Friday, June 22, 2007

A Sad Tale of Fictional S.E.C. Filings

By FLOYD NORRIS
High & Low Finance
The New York Times
June 22, 2007

When it comes to disclosures, Universal Express is not exactly a model company.

In its latest quarterly report filed with the Securities and Exchange Commission, Universal reports that its suit against the S.E.C., and an S.E.C. suit “against certain officers” of Universal, “are pending.”

It does not mention that the company itself is also a defendant in the S.E.C. suit, nor that during the quarter in question a federal judge in New York ruled that the company and the officers had violated securities laws and ordered them to pay $21.9 million.

The judge described Universal’s chief executive, Richard A. Altomare, and its general counsel, Chris G. Gunderson, as “repeated and remorseless violators” of the securities laws. He barred Mr. Altomare from being an officer or director of any public company, and barred both men from being involved in sales of penny stocks. None of that is mentioned in the quarterly report.

As for the company’s suit against the S.E.C., it does not appear to be pending at all. A federal judge in Miami dismissed it in 2005, and that judgment was affirmed by an appeals court in 2006. If there is a further appeal pending, it is not mentioned in the court docket.

The case of Universal Express, a small company that loses money even faster than it issues news releases, is not very important on its merits. But it shows how hard it can be for the S.E.C. to halt what it views as a fraud. The S.E.C. filed suit against Universal in 2004, but the company is still financing itself by issuing billions of unregistered shares.

In Universal’s world, it is the victim. It says the S.E.C. investigated it only in order to retaliate for the company’s criticism of the agency.

Universal says the only issue worth considering is its claim that its stock price fell because of “naked short selling,” in which shares were sold by traders who neither owned them nor borrowed them. Mr. Altomare calls the S.E.C. a “bully” and says the commissioners “will have to answer for their treatment of us whistle-blowers.”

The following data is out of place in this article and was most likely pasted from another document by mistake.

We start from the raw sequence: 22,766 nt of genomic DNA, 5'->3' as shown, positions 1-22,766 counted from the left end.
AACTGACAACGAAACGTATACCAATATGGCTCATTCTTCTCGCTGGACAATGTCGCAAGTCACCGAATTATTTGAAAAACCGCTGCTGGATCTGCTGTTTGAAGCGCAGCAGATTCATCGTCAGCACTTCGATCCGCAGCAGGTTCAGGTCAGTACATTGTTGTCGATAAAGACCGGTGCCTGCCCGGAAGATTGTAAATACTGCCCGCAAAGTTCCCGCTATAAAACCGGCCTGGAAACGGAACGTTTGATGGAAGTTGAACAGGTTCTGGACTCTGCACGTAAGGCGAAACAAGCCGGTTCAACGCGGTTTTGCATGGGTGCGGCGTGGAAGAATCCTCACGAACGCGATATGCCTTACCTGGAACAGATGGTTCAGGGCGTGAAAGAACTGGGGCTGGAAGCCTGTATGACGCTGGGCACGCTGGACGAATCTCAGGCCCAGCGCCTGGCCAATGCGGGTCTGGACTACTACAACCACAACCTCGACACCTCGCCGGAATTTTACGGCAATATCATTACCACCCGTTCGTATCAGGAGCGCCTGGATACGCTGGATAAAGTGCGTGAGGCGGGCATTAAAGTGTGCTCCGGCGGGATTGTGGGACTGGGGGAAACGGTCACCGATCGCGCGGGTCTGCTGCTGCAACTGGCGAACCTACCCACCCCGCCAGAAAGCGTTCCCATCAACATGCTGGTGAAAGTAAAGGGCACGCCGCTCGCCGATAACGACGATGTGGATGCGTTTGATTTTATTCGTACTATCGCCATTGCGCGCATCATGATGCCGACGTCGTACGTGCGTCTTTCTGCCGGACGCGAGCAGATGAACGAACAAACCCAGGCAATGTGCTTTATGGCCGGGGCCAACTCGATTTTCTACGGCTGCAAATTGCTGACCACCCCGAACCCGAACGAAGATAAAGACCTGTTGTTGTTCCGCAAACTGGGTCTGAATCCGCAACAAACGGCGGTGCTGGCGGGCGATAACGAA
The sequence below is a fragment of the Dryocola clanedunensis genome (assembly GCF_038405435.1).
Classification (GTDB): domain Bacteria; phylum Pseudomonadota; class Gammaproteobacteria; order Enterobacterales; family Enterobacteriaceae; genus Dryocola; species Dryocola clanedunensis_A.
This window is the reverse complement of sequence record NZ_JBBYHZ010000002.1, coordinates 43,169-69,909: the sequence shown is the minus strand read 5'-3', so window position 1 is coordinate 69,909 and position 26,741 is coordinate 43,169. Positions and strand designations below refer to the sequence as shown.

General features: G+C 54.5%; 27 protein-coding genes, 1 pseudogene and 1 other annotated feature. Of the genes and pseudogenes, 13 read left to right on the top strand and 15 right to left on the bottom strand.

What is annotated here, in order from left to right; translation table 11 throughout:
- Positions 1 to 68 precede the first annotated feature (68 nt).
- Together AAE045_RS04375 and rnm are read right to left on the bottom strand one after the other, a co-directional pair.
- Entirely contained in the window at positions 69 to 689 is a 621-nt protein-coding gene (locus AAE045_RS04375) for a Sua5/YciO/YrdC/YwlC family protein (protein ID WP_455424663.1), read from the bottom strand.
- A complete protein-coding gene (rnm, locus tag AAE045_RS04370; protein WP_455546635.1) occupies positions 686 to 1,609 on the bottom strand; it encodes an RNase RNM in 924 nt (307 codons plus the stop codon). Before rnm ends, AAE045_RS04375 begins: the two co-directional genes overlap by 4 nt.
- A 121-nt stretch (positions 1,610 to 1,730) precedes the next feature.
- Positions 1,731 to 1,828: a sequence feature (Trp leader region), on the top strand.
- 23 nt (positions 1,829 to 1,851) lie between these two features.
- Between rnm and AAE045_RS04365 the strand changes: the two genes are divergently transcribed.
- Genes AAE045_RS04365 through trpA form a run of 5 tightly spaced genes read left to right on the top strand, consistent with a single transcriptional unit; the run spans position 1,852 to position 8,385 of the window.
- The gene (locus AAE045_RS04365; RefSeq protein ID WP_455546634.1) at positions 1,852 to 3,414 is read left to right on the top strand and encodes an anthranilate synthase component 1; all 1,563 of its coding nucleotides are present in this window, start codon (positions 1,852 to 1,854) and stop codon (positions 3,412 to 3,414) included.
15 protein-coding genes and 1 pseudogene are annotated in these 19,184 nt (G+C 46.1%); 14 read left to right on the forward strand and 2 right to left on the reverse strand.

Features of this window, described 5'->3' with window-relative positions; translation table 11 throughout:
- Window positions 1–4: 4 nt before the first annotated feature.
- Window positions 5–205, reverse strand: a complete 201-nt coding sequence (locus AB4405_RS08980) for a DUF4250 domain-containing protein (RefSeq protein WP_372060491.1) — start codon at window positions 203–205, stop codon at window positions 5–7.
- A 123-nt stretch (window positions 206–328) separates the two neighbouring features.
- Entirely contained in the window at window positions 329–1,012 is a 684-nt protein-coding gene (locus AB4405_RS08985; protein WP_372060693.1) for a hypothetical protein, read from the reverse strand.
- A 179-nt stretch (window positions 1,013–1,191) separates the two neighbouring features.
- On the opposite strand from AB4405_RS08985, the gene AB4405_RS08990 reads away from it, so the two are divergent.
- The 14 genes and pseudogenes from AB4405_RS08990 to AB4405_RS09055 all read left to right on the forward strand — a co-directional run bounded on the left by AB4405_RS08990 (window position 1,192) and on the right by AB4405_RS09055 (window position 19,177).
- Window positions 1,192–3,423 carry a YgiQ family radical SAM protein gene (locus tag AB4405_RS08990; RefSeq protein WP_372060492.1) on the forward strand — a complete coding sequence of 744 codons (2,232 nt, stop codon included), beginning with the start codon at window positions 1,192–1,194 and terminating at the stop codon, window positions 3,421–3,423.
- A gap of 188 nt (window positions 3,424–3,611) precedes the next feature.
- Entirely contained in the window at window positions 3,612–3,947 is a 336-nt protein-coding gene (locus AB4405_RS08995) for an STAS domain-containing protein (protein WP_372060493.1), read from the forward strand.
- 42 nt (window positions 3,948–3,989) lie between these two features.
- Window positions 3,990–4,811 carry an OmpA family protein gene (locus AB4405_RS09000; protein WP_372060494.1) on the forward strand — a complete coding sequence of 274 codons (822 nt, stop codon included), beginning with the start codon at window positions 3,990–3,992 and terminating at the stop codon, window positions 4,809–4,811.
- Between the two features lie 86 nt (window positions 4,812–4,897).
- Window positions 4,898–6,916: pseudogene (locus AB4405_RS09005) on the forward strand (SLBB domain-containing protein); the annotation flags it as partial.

He is dismissive of Judge Gerard E. Lynch of Federal District Court in New York, who ruled that Universal violated the law when it issued a series of news releases that were “at best misleading and sometimes wholly fantastical” and used them to sell 500 million shares that were illegally issued from 2002 to 2004.

All the federal judges in New York, Mr. Altomare told me, “tend to support the S.E.C. whether or not they read the depositions or research the laws.”

In one news release, the company forecast $9 million in annual revenue from 9,000 private postal stores. But, the judge said, “there is no evidence that Universal Express actually had a relationship with any such store and, indeed, Altomare has explained that its ‘network’ consisted of every postal store existing in the United States that had not somehow known to opt out of it.”

Nothing much has changed after the ruling. The latest quarterly report says those 9,000 stores are “members” of Universal Express’s network. The news releases the judge found to be false are still on the Universal Web site

If the S.E.C. was upset that Universal Express issued 500 million unregistered shares over 33 months, how do you think it feels about the fact the company issued 5.4 billion unregistered shares in the first three months of this year, with 660 million being sold and the rest issued for “deferred services,” which I think means the recipients are supposed to provide future services.

Universal claimed its old stock issues were allowed by a bankruptcy court ruling permitting it to issue stock options when it finished reorganization in 1994. Judge Lynch found that claim to be baseless and dismissed the company’s justifications for some news releases as “flatly ludicrous.”

Billions of shares in Universal Express now trade each week on the over-the-counter bulletin board. Calling it a penny stock may be a compliment, because you can get 25 shares for a penny. But last year it traded as high as 40 cents.

Big numbers are a staple of Universal announcements, but not of its financial statements. The S.E.C. suit cited news releases claiming a total of $885 million in financing, none of which seems to have arrived. For years Universal has said it hopes to collect hundreds of millions of dollars in judgments from investment bankers involved in a 1997 Universal Express financing.

In 2006, Universal lost $18.9 million on revenue of just $1.1 million. Mr. Altomare, acting as the sole member of Universal’s board, gave himself a $50,000 raise, to $650,000 a year. The company also forgave part of $1.6 million in loans to Mr. Altomare and his wife. The cash to pay that salary came from the sale of unregistered stock.

In Mr. Altomare’s view, the issues that bothered the judge are irrelevant. “Long and short of it,” he said in a statement issued by the company, “this is a naked short hallmark case in the making.”

Or it is proof that it can take a long time for the S.E.C. to stop a fraud.

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